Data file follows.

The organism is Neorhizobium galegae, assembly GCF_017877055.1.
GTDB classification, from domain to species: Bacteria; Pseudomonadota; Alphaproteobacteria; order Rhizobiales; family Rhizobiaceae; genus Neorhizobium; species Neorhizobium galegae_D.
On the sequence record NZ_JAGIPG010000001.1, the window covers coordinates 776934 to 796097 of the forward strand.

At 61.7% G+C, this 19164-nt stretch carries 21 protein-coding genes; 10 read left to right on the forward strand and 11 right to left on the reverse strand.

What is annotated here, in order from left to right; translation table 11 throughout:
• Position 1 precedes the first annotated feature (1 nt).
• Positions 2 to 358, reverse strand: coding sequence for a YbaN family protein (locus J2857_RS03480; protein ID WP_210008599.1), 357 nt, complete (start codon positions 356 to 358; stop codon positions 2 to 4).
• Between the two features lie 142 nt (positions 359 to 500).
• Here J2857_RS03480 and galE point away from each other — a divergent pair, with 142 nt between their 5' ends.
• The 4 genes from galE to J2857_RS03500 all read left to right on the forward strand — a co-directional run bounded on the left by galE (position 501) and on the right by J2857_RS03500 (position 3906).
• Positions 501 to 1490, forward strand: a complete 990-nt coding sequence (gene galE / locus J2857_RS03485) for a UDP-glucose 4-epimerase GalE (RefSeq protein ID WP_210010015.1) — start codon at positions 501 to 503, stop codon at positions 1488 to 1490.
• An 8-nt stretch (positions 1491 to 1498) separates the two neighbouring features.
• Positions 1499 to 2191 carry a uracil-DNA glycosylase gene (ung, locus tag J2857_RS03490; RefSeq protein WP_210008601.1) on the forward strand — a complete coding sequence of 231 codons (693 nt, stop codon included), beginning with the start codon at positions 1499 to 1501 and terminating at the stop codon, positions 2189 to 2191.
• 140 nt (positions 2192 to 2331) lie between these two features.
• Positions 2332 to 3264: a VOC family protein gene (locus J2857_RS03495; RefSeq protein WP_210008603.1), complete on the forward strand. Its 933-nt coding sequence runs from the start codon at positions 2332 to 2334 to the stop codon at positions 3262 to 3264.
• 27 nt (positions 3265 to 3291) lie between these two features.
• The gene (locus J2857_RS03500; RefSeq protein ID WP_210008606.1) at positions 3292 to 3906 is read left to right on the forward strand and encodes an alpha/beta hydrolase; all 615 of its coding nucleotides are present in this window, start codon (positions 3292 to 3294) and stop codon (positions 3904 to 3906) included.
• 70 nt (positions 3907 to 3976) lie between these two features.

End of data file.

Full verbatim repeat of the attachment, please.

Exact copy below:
The organism is Neorhizobium galegae, assembly GCF_017877055.1.
GTDB classification, from domain to species: Bacteria; Pseudomonadota; Alphaproteobacteria; order Rhizobiales; family Rhizobiaceae; genus Neorhizobium; species Neorhizobium galegae_D.
On the sequence record NZ_JAGIPG010000001.1, the window covers coordinates 776934 to 796097 of the forward strand.

At 61.7% G+C, this 19164-nt stretch carries 21 protein-coding genes; 10 read left to right on the forward strand and 11 right to left on the reverse strand.

What is annotated here, in order from left to right; translation table 11 throughout:
• Position 1 precedes the first annotated feature (1 nt).
• Positions 2 to 358, reverse strand: coding sequence for a YbaN family protein (locus J2857_RS03480; protein ID WP_210008599.1), 357 nt, complete (start codon positions 356 to 358; stop codon positions 2 to 4).
• Between the two features lie 142 nt (positions 359 to 500).
• Here J2857_RS03480 and galE point away from each other — a divergent pair, with 142 nt between their 5' ends.
• The 4 genes from galE to J2857_RS03500 all read left to right on the forward strand — a co-directional run bounded on the left by galE (position 501) and on the right by J2857_RS03500 (position 3906).
• Positions 501 to 1490, forward strand: a complete 990-nt coding sequence (gene galE / locus J2857_RS03485) for a UDP-glucose 4-epimerase GalE (RefSeq protein ID WP_210010015.1) — start codon at positions 501 to 503, stop codon at positions 1488 to 1490.
• An 8-nt stretch (positions 1491 to 1498) separates the two neighbouring features.
• Positions 1499 to 2191 carry a uracil-DNA glycosylase gene (ung, locus tag J2857_RS03490; RefSeq protein WP_210008601.1) on the forward strand — a complete coding sequence of 231 codons (693 nt, stop codon included), beginning with the start codon at positions 1499 to 1501 and terminating at the stop codon, positions 2189 to 2191.
• 140 nt (positions 2192 to 2331) lie between these two features.
• Positions 2332 to 3264: a VOC family protein gene (locus J2857_RS03495; RefSeq protein WP_210008603.1), complete on the forward strand. Its 933-nt coding sequence runs from the start codon at positions 2332 to 2334 to the stop codon at positions 3262 to 3264.
• 27 nt (positions 3265 to 3291) lie between these two features.
• The gene (locus J2857_RS03500; RefSeq protein ID WP_210008606.1) at positions 3292 to 3906 is read left to right on the forward strand and encodes an alpha/beta hydrolase; all 615 of its coding nucleotides are present in this window, start codon (positions 3292 to 3294) and stop codon (positions 3904 to 3906) included.
• 70 nt (positions 3907 to 3976) lie between these two features.